It took some people on the block a bit longer to figure that out, if you believe local lore. Not long after he moved in, the story goes, Pride was out mowing his lawn. The woman next door, who had not met him yet and didn’t recognize the neighborhood’s new celebrity, pulled up to the yard and asked if he would please cut her grass as well after he finished. He said, sure, no problem. After finishing up both lawns, he went to her door and rang the bell. When she answered, Pride said, "Hi, I’d like to introduce myself. I’m Charley Pride, your new neighbor." Or, if you prefer another version, the woman answered the bell and asked what he got to mow a yard. Pride smiled and said, "I get to sleep with the lady of the house."

The story (both versions) is apocryphal. Various incarnations of it have made the rounds over the years, starring everyone from Bill Cosby to Thurgood Marshall. It makes sense that it has been attributed to Pride, because throughout his career he’s handled similar situations with the same genial humor, going all the way back to Detroit in 1966.

It wasn’t common knowledge back then that Pride was black. RCA sent out his music without any photos, and he was even briefly billed as Country Charley Pride to provide further cover. His voice certainly didn’t give him away.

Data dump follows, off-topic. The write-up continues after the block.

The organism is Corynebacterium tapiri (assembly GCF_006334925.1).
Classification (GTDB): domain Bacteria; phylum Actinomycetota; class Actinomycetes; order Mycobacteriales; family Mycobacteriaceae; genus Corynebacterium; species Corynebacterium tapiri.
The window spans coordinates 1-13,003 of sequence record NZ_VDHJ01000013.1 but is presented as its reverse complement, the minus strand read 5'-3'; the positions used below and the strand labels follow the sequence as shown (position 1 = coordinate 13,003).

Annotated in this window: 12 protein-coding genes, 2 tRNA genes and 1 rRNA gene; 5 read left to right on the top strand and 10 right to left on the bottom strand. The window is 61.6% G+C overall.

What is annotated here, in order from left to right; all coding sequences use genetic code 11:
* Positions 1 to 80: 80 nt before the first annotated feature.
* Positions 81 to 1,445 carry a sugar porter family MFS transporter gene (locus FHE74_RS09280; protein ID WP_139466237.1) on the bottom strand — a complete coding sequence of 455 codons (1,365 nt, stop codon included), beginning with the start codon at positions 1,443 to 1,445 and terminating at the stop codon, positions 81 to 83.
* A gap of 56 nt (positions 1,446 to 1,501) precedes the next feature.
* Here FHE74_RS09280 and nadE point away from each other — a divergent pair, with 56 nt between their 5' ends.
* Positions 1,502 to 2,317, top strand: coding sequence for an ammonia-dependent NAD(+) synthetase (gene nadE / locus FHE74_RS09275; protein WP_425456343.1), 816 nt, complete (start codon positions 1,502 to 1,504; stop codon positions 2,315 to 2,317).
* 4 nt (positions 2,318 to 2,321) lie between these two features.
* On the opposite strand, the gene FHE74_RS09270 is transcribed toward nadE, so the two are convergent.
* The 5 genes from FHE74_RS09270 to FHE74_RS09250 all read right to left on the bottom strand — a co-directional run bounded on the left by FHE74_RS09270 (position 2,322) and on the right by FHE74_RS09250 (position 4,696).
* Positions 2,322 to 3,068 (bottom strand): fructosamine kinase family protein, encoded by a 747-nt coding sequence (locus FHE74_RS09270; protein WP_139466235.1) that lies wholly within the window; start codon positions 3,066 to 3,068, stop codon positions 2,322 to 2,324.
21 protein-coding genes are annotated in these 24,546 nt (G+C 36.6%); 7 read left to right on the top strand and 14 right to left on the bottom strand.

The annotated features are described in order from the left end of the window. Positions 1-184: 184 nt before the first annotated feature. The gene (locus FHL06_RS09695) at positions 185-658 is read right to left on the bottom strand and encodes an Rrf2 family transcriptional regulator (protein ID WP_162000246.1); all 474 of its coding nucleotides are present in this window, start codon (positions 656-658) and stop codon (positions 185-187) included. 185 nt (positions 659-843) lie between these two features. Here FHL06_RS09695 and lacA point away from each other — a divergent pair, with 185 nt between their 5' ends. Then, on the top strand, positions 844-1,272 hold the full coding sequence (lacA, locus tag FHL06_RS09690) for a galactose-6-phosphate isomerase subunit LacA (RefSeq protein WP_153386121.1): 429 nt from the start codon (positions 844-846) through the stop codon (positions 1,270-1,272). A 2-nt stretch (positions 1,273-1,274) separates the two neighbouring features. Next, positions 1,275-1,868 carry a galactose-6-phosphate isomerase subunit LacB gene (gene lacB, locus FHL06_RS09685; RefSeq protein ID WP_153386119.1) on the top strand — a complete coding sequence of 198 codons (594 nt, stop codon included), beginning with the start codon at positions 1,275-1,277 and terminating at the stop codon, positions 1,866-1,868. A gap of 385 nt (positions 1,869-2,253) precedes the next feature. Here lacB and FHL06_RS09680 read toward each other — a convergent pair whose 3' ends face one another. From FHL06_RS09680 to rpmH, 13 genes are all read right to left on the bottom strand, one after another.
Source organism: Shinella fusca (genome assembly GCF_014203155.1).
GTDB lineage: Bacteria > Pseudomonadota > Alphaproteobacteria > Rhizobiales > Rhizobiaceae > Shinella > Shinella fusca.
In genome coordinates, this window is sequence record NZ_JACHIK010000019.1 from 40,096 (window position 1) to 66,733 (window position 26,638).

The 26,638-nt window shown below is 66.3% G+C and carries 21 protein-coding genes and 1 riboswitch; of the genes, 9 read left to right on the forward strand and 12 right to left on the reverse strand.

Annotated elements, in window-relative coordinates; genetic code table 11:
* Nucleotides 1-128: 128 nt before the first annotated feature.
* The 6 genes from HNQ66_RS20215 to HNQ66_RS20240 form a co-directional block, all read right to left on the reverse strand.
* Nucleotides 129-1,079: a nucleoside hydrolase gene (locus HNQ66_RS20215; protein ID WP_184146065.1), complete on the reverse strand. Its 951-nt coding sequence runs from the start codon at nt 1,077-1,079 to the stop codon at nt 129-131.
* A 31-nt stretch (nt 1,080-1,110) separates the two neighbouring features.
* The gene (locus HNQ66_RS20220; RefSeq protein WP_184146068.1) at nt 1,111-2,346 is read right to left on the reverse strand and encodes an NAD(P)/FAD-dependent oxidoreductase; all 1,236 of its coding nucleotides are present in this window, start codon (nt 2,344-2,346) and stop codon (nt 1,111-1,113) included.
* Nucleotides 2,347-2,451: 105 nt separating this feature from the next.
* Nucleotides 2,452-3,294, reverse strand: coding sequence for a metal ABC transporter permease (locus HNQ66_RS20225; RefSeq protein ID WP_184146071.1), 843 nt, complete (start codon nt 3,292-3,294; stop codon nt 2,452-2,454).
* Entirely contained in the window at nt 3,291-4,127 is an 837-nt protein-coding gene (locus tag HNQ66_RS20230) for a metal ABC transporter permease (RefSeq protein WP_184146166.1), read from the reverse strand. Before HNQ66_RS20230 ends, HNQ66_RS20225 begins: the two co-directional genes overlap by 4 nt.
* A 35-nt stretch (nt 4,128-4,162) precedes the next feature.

"He had a song out called ’Snakes Crawl at Night,’ and his voice was so indelibly different that I asked somebody, I said, ’Who in the hell is that?’" says Merle Haggard, who is now Pride’s friend. "He opened up my show in Montana, as best I remember. And, of course, we found out that he was black, and I thought, ’Well, look here. We got a black guy that’s got all us boys as heroes, if that ain’t a switch.’ I grew up idolizing [black jazz guitarists] Wes Montgomery and Charlie Christian and people like that."

As he started touring more, word did start to filter out. (At one of his early shows, he could hear a woman in the crowd gasp, "He is!") But it hadn’t reached Detroit. Pride was booked on a package show that also featured Dick Curless, Flatt & Scruggs, Haggard, and Buck Owens. It was Pride's first major public appearance; 10,000 people were packed into Olympia Arena.

"I got there about five minutes before going on," Pride says. "The promoter was a little bit nervous anyway. He says, ’Well, Charley, you haven’t rehearsed anything. You don’t have to do the first show if you don’t want to.’ They had a 3 p.m. show and an 8 p.m. show. He said, ’We’ll still pay you.’ I figured if I didn’t do the 3 p.m. show I wouldn’t be doing the 8 p.m. show. He said, ’You haven’t rehearsed.’ I said, ’Well, no, I haven’t rehearsed with the band. But do they play country music?’ He said they did. I said, ’Well, I’ll be ready in two minutes.’" He laughs.